Unless you grow your own fruits or vegetables yourself, there’s probably no sure way to know if pesticides are used. That’s why everyone should clean fruits and vegetables even if they are classified as organic. That said, some cities now have areas designated for community gardens. Perhaps you can trade a service or product for fruits and vegetables that are grown without pesticides Or, you might be able to find a reliable source of organically grown fruits and veggies at an online store. Or, you might be able to find them in the frozen food section of your local grocery store. There are now also businesses that will deliver organic fruits and veggies right to your door. But…always wash them thoroughly no matter the source.

  • Kathy Crisp

    Will this help prevent Cyclosporiasis?

  • Julie Scheidegger

    I followed the recipe, but when I added the baking soda, the whole thing fizzed all over. Do you have a tip to avoid this?

  • greenstrings

    You’re right that the mixture does fizz quite a lot when the baking soda is added to the liquid! To keep your kitchen tidy and avoid waste, combine all the ingredients in a very large bowl or pot. After it stops fizzing, stir the mixture, and then transfer it to the spray bottle. 🙂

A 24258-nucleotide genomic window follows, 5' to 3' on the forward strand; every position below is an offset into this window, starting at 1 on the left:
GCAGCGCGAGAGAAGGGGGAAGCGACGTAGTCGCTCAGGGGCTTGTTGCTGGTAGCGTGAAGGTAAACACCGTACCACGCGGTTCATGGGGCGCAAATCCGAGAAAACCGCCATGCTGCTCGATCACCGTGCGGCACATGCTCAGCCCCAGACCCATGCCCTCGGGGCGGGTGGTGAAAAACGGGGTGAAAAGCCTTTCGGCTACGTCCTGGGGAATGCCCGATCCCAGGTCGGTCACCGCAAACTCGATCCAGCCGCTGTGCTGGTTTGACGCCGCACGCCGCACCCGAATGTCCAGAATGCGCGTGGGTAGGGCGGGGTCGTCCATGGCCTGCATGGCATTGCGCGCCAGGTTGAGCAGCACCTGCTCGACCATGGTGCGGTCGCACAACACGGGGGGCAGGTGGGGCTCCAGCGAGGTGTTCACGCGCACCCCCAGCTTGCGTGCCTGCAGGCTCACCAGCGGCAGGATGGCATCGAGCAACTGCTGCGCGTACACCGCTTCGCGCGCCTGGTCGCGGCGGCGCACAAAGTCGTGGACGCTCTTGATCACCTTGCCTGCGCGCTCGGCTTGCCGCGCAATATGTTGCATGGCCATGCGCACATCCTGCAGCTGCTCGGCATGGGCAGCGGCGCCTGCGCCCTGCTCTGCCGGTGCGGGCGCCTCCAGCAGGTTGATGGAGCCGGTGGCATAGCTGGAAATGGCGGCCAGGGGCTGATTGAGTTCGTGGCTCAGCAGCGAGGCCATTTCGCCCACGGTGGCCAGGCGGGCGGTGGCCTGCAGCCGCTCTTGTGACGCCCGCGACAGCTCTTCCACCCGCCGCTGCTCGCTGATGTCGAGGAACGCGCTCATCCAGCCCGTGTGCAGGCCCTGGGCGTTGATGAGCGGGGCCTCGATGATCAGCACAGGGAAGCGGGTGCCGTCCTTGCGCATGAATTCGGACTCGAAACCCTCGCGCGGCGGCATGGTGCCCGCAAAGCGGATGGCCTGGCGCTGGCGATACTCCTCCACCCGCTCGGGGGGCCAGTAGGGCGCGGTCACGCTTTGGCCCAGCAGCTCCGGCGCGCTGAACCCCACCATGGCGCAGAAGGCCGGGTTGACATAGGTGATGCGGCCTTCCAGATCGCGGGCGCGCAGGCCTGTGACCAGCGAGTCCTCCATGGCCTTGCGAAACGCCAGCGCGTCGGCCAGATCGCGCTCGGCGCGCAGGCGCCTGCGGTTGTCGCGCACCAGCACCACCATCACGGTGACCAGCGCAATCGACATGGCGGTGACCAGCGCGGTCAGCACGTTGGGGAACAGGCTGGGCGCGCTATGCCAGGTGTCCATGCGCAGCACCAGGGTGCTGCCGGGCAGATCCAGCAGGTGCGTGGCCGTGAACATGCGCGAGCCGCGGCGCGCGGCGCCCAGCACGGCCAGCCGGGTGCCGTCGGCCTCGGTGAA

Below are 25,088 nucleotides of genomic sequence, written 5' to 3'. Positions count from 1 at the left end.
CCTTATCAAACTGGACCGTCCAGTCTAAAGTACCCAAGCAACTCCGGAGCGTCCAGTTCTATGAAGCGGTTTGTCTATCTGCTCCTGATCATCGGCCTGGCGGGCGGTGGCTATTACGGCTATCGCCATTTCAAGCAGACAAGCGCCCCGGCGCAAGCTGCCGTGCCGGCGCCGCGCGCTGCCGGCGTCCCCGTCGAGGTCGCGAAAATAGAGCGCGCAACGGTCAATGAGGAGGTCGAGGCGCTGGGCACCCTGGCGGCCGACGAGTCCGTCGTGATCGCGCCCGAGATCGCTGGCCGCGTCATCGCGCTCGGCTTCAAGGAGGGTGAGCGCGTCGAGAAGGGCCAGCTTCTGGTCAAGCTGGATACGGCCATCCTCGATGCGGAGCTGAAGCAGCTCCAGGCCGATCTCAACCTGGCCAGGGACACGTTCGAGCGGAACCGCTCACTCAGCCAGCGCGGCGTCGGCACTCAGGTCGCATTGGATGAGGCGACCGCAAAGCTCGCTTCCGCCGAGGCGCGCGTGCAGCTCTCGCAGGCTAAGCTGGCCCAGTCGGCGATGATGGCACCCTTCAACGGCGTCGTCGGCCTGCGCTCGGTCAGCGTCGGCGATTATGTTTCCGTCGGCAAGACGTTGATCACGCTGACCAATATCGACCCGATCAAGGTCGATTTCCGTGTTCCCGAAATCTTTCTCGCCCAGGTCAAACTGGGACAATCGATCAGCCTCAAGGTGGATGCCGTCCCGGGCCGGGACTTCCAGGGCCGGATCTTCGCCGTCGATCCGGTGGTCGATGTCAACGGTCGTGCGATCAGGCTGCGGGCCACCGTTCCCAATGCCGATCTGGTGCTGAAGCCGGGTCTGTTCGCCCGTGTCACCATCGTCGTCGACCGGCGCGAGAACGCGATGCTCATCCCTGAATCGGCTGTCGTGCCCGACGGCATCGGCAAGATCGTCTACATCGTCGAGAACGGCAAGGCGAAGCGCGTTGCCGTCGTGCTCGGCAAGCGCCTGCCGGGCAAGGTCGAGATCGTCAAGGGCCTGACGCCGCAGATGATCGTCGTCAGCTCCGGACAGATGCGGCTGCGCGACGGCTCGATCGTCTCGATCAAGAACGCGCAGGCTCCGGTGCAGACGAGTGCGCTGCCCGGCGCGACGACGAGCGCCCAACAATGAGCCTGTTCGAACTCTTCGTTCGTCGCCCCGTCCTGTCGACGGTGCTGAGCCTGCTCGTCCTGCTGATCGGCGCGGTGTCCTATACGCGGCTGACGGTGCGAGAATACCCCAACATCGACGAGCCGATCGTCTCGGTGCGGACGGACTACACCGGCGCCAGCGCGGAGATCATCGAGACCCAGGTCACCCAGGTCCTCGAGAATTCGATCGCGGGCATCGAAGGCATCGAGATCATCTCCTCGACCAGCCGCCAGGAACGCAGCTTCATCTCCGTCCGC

• Ian

    Hi there, I use vinegar to clean everything in my house instead of using tons of chemical products. I found this article after Google-ing if vinegar would help to remove pesticides from fruits and vegetables. How do you know the mixture removes 98% of pesticides? Did you test a fruit or vegetable first and then test it again after using this mixture on it? Thanks!

  • Naphtali

    Can you wash ALL fruits and vegetables with this wash? Even veggies like potatoes and soft fruit like peaches? I want to soak them in my sink or in a bowl, how long should they soak for?

  • greenstrings